Many owners of larger yachts know the problem: for shopping you come with the yacht often not close enough to land to be able to bunker for the next few days, whether because of lack of space, lack of mooring infrastructure on land or because it is simply too flat on the shore. But why do you have a dinghy on board? What to consider if you want to “shop” (bunker) with the dinghy.
Many owners of larger yachts, especially deeper sailing yachts, nowadays carry a dinghy on longer trips as a matter of course. A dinghy, by definition, is first and foremost a “boat carried by a larger watercraft” and used “primarily for ferrying the ship’s crew, passengers or pilots, transporting goods, raising anchor or rescuing others from distress at sea.” They are usually carried on deck, usually on davits, lashed or towed on deck and are often motorized.
Only if the dinghy is used as a dinghy, a license plate is sufficient
So far, so good. But with many yacht owners there is uncertainty about whether they may use their dinghy in addition to the actual purpose as mostly to transfer the crew beyond that to “go shopping” (to bunkering). The problem: only if the dinghy is used exclusively in its function as a dinghy (see above), an attached reference to the mother ship (“tender to”) on the dinghy is sufficient as a mark.
Concretely: abroad a dinghy is labeled with “tt” and name of the mother ship, for example “tt Princess” (is pronounced “tender to Princess”). And: “only if the dinghy is used within sight of the main boat, it can also be included in the hull insurance”, recommends SeaHelp Insurance insurance expert Robert Perger (see also already contribution of 5.8.2021).
If the dinghy is used for independent trips, it must be registered
However, if the motorized dinghy is to be used for independent trips such as bunkering, the dinghy is subject to registration because any vehicle equipped with an engine with more than 3hp (2.21kW) of power is considered a small motorized vehicle and is subject to a corresponding registration requirement.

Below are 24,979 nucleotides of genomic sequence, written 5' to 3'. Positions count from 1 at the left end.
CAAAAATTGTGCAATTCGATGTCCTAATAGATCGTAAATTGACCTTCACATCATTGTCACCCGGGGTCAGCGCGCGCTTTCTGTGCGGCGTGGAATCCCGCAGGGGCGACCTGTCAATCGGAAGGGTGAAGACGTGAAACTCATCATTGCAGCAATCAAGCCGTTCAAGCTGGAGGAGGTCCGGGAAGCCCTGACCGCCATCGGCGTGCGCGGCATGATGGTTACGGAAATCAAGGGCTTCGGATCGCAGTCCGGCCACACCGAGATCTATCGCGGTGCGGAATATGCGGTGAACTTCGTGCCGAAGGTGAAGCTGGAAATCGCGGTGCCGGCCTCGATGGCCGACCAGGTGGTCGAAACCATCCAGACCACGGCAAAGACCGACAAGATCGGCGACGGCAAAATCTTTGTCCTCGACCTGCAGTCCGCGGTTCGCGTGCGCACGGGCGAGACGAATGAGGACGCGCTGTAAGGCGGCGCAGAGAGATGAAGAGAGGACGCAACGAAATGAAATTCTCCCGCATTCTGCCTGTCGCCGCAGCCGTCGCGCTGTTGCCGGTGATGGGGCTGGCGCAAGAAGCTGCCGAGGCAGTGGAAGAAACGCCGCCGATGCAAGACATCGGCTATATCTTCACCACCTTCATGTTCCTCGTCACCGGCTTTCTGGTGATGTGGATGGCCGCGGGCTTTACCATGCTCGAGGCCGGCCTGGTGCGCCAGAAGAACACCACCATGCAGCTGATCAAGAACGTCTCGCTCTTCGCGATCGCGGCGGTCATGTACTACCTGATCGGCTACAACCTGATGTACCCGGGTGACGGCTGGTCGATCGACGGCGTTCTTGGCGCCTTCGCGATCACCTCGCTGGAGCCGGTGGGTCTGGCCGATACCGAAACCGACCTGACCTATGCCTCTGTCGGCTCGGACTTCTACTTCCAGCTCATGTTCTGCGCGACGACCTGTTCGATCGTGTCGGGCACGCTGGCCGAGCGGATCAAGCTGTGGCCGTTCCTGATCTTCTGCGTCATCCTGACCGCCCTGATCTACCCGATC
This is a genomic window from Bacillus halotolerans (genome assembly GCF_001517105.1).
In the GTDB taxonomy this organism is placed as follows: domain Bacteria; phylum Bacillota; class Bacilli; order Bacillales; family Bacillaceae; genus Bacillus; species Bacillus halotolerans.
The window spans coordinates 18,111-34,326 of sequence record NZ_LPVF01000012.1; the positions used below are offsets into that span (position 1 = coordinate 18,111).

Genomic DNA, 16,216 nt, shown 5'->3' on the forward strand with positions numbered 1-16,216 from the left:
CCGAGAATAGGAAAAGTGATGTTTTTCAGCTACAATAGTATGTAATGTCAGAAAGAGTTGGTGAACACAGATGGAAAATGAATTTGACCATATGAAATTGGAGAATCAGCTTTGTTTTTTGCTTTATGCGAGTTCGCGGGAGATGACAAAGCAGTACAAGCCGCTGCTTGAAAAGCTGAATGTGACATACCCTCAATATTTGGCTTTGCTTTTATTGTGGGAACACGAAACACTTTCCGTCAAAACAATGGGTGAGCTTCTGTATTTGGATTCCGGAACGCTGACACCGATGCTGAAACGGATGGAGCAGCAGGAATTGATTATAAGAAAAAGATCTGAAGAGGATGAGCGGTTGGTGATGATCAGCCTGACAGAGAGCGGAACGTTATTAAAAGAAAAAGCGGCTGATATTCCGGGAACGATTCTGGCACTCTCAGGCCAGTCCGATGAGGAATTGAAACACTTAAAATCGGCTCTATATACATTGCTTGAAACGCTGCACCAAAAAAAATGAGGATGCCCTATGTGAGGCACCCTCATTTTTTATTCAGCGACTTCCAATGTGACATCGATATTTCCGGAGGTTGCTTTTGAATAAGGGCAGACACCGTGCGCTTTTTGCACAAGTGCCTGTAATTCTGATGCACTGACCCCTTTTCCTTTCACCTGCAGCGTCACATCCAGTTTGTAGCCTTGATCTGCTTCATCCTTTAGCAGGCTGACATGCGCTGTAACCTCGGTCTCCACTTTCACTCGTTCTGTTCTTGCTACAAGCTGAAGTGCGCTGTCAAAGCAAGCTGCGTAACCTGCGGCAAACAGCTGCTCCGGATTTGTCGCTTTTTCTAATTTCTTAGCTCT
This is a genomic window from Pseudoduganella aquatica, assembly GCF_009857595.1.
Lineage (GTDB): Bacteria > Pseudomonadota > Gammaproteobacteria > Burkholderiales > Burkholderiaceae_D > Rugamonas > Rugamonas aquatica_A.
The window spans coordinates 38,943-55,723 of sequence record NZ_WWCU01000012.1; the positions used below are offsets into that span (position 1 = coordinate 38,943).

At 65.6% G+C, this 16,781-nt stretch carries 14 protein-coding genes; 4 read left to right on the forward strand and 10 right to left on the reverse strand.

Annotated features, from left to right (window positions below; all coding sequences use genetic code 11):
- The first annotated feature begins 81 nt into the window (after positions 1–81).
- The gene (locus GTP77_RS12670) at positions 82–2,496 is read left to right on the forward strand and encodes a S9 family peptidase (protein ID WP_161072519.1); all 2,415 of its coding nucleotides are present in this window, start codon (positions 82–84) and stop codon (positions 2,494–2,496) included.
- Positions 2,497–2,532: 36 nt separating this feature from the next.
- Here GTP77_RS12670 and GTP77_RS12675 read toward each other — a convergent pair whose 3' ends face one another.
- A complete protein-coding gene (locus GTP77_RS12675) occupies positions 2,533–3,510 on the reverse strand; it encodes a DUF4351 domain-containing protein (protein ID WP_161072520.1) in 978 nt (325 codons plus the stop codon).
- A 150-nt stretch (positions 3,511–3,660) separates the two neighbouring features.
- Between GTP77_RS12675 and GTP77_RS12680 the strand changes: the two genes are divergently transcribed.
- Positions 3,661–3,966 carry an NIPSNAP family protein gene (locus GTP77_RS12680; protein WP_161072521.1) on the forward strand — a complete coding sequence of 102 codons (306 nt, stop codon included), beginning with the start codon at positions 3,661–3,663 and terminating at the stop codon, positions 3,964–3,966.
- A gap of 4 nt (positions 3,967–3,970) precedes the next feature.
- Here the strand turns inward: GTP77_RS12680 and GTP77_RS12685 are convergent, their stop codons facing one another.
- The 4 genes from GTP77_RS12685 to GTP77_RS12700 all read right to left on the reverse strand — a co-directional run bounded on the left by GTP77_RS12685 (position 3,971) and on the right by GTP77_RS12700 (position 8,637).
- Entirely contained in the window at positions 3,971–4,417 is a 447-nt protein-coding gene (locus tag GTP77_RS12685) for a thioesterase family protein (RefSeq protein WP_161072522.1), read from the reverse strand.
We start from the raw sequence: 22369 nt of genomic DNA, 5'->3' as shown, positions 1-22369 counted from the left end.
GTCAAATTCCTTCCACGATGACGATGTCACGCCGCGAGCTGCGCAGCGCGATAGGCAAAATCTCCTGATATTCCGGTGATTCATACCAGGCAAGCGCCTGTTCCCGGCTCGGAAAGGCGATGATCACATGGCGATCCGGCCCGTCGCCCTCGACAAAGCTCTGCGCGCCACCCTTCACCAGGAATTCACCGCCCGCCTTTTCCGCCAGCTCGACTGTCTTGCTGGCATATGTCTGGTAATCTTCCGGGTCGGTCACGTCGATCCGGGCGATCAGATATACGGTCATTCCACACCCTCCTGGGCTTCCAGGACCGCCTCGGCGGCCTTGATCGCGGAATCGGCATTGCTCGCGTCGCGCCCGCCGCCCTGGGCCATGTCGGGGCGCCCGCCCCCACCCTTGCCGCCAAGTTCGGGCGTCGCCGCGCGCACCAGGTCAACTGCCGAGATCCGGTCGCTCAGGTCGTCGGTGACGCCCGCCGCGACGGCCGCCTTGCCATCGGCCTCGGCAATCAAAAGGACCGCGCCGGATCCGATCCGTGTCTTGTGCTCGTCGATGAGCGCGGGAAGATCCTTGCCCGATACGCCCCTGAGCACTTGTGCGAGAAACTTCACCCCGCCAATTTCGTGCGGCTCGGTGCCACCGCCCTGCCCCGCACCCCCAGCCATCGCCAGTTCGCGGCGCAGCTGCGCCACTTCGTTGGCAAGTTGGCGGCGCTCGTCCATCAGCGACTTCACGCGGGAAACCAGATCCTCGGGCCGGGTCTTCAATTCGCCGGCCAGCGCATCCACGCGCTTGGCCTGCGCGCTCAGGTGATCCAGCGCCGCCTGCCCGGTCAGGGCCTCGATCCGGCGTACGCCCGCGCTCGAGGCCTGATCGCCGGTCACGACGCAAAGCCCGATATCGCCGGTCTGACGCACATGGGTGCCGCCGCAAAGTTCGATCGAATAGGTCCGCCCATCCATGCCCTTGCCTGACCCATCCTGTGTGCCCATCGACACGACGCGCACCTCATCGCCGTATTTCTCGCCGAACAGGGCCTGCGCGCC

As small motorized vehicles, dinghies are also subject to this regulation. This applies in particular if the dinghy is used – at least also – for independent trips. Then, depending on the cruising area, a separate IBS and a separate license plate must be applied for.
If the dinghy is subject to registration, it must be registered (for example in Germany) with the Water and Shipping Authority, it then receives an official license plate, which however is only valid within the federal territory.
For those who want to use their boat additionally or exclusively abroad, an IBS makes sense. There are also regulations for the proper attachment: the IBS license plate must be attached to the outside of both sides of the bow or the stern / transom of the (side) boat in ten centimeter high numbers / letters.
In case of doubt, it is better to insure dinghies separately
In this case, the dinghy must also be insured separately, as there is “no coverage outside the line of sight to the main boat,” says Robert Perger. In case of doubt, it is therefore “always better to insure dinghies separately, because in case of doubt they are also a separate vehicle,” advises the insurance expert.
The above also applies to a CE declaration of conformity: as long as the dinghy is registered in the IBS exclusively as a dinghy, no separate CE declaration is required for it. If, on the other hand, the boat is used not only as a dinghy, but as an independent small vehicle, it also requires its own IBS and thus the corresponding CE declaration and its own insurance.
In Croatia applies: Boats always require their own vignette if they are longer than 2.5 meters, or if they have more than five KW power. A registration at the harbor office is mandatory in this case. SeaHelp is happy to assist with boat registration.